Wine & Food Advisory
from the Melting Pot of the Pacific

Randal Caparoso Sonoma's Happy Golden Years
© Randal Caparoso
Because I've made my living buying, selling, and talking about wine for about 25 years, I'm not afraid to admit that I've developed something of a jaded palate. Bring me the best and latest California Chardonnay, and I'm stifling a yawn. A "grand cru" Bordeaux or "cult" Napa Valley Cabernet Sauvignon? Wake me up before you go, go.

But turn me on to something "different" -- a Vermentino from Sardinia, a Sauvignon Blanc from France's Menetou-Salon, or a Pinot Noir from Alsace, British Columbia or Tasmania -- and I'll be your best friend. At least until the next best thing comes along.

But don't get me wrong. I think I can still recognize a good wine when it pops up and hits me, no matter how familiar it may be. Old hat is not necessarily bad hat. Which was exactly what I found during a three-day visit to California's Sonoma County last month. Namely, that not only is Sonoma producing better wine than ever, it is producing some of the most exciting wines in the world today!

This was especially brought home to me in a head-to-head "Battle of the AVAs" (American Viticultural Areas), organized by consortium of Sonoma wineries for myself and some sixty other wine professionals gathered from around the country. This was a blind tasting in which eight of the best 1997 Cabernet Sauvignons from Sonoma were compared to six of the best 1997 Cabernet Sauvignons from Napa Valley. The latter region is known as the source of California's finest Cabernet Sauvignons. Or is it?

Although my exact findings may have differed from the other tasters, I'd venture to say that virtually all of us found that the Sonoma grown Cabernets displayed as much immediate drinking pleasure plus long term aging potential as the Napa Valley grown Cabernets tasted. As it were, the Napa Valley wines that I chose "first" - including the rare, opulent 1997 Joseph Phelps "Insignia" ($110-$130), the magnificently elegant 1997 Quintessa ($90-$120), and the power-packed 1997 Mount Veeder "Reserve" ($70-$90) - were very much up to their lofty reputations. But I could find nothing in these wines which I couldn't find in at least equal proportion in the best Sonoma wines.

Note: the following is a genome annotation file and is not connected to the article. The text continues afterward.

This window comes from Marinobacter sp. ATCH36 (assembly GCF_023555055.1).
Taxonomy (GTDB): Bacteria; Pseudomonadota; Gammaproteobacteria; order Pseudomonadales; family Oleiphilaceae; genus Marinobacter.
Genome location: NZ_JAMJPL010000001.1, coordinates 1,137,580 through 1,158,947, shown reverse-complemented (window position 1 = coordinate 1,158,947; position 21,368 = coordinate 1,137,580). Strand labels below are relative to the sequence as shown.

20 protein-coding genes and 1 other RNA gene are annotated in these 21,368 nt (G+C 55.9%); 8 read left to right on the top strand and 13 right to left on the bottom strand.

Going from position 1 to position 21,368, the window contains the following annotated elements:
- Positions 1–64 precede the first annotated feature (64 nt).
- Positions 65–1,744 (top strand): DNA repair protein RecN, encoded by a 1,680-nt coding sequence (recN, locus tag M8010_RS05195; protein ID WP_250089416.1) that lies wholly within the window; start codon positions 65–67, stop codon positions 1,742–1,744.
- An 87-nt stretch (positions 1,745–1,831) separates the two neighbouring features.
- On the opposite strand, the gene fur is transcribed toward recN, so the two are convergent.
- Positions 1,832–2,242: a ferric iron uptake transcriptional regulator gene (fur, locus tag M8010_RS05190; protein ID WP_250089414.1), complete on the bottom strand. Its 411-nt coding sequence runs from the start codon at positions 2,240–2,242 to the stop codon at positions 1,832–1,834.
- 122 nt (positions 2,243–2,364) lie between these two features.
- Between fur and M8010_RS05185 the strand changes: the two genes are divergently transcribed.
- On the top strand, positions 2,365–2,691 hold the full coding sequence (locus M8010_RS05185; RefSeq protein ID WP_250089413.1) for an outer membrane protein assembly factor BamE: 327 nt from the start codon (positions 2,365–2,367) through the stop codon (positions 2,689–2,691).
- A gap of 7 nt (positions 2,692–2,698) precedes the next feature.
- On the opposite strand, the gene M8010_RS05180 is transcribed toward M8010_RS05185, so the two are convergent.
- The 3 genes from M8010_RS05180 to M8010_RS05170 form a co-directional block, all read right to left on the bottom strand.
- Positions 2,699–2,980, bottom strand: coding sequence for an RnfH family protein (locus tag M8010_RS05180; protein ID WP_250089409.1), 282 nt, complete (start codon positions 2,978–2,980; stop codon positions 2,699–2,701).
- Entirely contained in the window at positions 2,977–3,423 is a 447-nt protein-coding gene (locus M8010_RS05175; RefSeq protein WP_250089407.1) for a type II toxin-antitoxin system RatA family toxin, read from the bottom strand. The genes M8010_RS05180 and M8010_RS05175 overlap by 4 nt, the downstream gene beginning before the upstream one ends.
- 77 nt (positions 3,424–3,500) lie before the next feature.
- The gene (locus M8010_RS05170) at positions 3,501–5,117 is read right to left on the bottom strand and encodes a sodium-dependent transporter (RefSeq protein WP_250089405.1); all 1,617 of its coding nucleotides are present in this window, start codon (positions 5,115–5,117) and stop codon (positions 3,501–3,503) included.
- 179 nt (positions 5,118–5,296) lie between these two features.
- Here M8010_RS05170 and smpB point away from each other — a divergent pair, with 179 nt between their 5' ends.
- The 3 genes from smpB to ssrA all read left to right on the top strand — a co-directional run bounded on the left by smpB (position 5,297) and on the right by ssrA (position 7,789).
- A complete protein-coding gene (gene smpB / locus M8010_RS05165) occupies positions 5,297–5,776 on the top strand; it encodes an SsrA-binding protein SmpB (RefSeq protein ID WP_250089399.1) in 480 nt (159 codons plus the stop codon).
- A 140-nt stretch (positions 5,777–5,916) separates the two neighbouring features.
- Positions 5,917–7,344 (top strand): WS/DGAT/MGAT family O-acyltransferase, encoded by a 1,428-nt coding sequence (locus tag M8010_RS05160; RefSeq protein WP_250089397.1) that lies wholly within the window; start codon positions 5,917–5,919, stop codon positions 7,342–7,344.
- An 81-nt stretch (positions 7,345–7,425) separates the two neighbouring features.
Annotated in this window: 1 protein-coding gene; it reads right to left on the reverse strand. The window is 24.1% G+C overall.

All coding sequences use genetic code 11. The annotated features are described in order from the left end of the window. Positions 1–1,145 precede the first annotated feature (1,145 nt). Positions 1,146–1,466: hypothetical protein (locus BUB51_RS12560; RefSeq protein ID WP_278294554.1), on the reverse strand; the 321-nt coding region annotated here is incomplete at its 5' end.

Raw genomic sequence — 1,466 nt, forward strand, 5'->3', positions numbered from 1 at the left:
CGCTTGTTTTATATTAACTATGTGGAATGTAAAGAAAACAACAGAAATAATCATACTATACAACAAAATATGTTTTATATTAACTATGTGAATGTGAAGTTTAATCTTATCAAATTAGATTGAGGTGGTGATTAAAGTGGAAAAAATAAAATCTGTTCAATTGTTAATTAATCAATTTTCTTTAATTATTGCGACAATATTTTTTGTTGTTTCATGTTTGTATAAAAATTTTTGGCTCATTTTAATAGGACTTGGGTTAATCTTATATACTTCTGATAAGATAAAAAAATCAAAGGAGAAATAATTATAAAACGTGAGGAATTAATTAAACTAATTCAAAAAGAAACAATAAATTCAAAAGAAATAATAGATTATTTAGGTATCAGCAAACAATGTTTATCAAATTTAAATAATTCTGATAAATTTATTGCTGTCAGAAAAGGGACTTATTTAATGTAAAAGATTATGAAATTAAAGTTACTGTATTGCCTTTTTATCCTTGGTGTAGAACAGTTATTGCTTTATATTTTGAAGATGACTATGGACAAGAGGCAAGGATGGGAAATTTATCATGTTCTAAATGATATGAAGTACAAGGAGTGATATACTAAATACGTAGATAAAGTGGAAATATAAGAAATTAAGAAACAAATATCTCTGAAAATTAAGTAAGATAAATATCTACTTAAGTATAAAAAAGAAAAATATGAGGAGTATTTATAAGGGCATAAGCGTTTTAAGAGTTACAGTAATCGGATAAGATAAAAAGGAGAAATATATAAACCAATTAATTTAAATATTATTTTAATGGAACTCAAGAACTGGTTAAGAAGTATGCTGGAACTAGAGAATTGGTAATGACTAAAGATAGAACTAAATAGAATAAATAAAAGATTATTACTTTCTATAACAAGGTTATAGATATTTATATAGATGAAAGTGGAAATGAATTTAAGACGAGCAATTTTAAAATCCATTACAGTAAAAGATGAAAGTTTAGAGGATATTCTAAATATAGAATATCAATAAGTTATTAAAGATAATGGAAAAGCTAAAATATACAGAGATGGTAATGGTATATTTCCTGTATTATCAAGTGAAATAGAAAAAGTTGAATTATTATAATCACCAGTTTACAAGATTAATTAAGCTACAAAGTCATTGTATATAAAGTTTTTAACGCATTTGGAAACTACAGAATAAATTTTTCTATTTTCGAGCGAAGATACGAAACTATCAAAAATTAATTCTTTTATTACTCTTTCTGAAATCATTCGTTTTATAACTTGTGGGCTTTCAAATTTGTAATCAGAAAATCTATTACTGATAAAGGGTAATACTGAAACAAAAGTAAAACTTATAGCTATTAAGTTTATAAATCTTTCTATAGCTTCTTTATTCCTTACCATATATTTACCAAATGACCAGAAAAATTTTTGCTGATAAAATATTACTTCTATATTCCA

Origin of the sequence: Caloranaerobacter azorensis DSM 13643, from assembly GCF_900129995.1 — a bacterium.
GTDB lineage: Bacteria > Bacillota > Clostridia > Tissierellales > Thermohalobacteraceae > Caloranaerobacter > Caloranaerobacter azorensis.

In fact, my favorite was a complete surprise, produced by a Sonoma winery known more for its white and sparkling wines than for its reds - the 1997 Iron Horse "Benchmark" Alexander Valley Cabernet Sauvignon ($45-$55). Besides the fact of its relatively great value, I'd recommend the Iron Horse for its beautifully lush and focused Cabernet character - a blackcurrant liqueur-like concentration - its roasting coffee-like spiciness, pinpoint balance, and layered, silken texture.

My second favorite? The 1997 Simi "Reserve" Alexander Valley Cabernet Sauvignon ($75-$90), which came billowing with cinnamon and cassis-like aromas, tinged with smoky oak, and magnificently fine, velvety, long, buoyantly balanced flavors. Tasting great now, which means it may be even greater later; in, say, another six to twelve years, if you're into "cellaring" (which, for most of us, means throwing it into a closet and forgetting about it).

Undoubtedly, a golden age of Sonoma wines is upon us. I'm excited. And it's good news for all palates, jaded or otherwise. My favorites:

2000 Iron Horse, Alexander Valley "Cuvee R" Sauvignon Blanc/Semillon ($14-$18) - It's been several years since Iron Horse began blending the powerfully fragrant Viognier grape with Sauvignon Blanc, and they've now perfected the art. The nose in the 2000 is beautifully perfumed - lush green melon, tropical flowers, and nuances of white pepper - and the palate feel is medium-full, with exotic, juicy, zesty fruit flavors. Lovely.